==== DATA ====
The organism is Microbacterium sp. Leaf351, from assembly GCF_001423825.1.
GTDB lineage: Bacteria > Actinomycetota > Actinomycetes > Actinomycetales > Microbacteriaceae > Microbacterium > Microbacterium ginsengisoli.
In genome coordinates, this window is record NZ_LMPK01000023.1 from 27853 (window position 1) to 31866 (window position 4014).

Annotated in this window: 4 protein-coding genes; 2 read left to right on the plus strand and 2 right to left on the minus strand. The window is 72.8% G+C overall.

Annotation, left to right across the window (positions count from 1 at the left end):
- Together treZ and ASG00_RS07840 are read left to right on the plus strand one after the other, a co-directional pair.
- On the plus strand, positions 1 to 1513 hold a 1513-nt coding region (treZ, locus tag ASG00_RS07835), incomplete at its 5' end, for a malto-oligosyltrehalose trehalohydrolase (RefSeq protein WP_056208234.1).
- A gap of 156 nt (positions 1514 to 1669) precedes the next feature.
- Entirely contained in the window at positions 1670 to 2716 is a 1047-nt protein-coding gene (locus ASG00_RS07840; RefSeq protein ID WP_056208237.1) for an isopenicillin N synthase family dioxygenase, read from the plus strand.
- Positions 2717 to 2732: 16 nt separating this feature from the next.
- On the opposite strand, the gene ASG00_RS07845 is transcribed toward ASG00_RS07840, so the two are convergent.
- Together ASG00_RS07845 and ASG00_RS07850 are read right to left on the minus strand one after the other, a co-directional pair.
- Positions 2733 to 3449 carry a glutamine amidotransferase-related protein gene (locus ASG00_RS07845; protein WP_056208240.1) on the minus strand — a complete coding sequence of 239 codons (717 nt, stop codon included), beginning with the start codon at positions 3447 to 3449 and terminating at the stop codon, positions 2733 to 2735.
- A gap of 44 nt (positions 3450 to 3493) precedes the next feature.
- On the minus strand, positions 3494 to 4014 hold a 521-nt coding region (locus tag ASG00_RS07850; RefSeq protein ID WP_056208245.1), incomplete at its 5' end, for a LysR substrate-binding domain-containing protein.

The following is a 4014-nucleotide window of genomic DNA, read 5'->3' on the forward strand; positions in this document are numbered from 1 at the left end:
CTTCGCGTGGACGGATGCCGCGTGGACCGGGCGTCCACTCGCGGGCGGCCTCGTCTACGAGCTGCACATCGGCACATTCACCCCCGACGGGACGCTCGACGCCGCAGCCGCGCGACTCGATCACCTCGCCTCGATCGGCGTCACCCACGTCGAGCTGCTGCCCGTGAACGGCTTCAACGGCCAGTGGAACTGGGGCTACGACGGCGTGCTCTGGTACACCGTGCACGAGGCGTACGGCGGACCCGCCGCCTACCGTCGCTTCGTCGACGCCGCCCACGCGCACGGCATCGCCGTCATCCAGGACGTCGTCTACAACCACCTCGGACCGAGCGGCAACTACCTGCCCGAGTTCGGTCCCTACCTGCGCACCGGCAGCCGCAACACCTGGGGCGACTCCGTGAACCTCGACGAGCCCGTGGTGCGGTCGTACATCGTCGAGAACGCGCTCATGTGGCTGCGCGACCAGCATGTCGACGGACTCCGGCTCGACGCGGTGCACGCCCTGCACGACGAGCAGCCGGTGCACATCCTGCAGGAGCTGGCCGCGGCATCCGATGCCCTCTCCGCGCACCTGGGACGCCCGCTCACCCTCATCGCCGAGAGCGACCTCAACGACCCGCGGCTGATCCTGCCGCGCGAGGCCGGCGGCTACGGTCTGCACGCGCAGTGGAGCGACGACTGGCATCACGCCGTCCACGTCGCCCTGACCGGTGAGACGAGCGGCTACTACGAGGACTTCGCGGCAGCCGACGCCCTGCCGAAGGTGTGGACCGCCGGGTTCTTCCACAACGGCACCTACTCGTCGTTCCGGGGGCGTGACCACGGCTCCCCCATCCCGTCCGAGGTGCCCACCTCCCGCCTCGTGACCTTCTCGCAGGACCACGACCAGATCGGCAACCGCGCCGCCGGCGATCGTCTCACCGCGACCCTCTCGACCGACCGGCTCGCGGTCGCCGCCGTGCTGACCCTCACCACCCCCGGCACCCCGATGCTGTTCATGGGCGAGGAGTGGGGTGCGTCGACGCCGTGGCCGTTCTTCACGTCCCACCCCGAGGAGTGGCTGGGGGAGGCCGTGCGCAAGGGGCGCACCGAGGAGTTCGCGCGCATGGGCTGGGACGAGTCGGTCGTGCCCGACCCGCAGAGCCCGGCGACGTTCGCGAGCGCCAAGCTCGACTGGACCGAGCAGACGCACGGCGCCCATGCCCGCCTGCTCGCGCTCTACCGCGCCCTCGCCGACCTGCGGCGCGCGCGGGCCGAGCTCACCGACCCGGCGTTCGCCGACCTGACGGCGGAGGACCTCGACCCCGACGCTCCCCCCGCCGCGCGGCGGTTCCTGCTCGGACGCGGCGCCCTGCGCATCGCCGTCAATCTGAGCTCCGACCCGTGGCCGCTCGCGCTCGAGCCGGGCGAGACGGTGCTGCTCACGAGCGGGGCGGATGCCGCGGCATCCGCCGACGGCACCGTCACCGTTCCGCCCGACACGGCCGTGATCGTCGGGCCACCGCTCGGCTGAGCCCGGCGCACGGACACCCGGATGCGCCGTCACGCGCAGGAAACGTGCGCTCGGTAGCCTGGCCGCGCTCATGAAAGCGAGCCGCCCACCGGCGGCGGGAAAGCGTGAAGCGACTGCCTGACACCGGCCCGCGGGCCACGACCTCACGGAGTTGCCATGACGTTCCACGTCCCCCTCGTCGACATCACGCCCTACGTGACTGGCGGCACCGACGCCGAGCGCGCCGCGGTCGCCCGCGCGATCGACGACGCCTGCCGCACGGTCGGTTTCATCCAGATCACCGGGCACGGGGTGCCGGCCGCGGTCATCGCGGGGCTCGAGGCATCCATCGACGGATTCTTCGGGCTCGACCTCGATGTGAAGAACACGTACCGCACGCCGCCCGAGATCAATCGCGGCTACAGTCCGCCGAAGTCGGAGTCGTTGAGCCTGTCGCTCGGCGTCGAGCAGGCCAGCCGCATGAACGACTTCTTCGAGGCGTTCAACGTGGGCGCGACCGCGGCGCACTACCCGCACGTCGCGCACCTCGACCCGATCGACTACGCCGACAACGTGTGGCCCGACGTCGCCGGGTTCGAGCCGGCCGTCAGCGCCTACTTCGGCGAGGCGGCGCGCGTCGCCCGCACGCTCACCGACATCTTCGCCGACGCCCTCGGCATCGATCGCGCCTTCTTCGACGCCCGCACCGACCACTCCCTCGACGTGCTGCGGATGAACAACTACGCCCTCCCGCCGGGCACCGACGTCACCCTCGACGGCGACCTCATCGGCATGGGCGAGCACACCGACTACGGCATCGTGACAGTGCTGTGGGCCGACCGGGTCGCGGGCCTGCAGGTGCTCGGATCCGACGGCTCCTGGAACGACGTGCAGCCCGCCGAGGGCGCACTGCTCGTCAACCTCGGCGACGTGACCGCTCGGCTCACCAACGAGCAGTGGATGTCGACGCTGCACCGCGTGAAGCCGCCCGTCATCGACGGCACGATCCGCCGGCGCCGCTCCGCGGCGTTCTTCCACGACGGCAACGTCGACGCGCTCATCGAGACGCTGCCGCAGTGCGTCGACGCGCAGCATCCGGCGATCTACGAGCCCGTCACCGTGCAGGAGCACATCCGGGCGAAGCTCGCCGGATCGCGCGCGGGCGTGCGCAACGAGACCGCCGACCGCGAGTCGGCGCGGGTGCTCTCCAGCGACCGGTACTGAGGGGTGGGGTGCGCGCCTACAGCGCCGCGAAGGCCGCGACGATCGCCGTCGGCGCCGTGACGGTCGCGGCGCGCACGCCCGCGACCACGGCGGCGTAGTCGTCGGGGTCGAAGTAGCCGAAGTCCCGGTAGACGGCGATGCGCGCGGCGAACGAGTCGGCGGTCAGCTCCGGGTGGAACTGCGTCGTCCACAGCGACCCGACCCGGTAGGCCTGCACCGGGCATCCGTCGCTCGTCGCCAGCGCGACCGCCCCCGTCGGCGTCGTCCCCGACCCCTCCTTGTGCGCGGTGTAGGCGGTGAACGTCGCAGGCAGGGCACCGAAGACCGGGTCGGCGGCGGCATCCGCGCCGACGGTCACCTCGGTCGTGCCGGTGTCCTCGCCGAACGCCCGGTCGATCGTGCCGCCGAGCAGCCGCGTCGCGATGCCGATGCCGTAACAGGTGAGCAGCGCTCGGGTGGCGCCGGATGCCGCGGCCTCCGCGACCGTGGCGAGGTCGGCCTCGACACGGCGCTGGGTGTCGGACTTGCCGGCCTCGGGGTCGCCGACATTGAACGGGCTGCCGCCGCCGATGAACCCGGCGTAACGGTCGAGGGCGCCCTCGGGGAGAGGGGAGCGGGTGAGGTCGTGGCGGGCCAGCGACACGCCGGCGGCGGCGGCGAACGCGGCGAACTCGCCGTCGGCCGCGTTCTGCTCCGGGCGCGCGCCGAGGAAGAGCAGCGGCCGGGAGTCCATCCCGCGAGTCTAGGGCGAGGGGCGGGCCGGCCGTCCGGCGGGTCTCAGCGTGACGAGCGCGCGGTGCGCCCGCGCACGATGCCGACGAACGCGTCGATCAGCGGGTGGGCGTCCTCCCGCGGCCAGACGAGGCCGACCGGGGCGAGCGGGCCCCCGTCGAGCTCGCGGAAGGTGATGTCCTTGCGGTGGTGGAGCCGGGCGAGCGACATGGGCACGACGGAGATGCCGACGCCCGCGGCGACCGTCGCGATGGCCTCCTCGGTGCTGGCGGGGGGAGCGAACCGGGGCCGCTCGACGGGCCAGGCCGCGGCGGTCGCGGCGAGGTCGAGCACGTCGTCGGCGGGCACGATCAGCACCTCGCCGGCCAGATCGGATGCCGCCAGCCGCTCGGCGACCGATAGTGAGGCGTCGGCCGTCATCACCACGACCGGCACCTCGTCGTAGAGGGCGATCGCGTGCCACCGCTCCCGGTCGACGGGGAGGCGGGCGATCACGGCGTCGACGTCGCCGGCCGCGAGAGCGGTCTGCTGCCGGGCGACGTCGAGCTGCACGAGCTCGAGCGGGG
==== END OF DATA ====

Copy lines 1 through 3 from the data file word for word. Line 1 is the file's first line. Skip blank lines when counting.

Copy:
The organism is Microbacterium sp. Leaf351, from assembly GCF_001423825.1.
GTDB lineage: Bacteria > Actinomycetota > Actinomycetes > Actinomycetales > Microbacteriaceae > Microbacterium > Microbacterium ginsengisoli.
In genome coordinates, this window is record NZ_LMPK01000023.1 from 27853 (window position 1) to 31866 (window position 4014).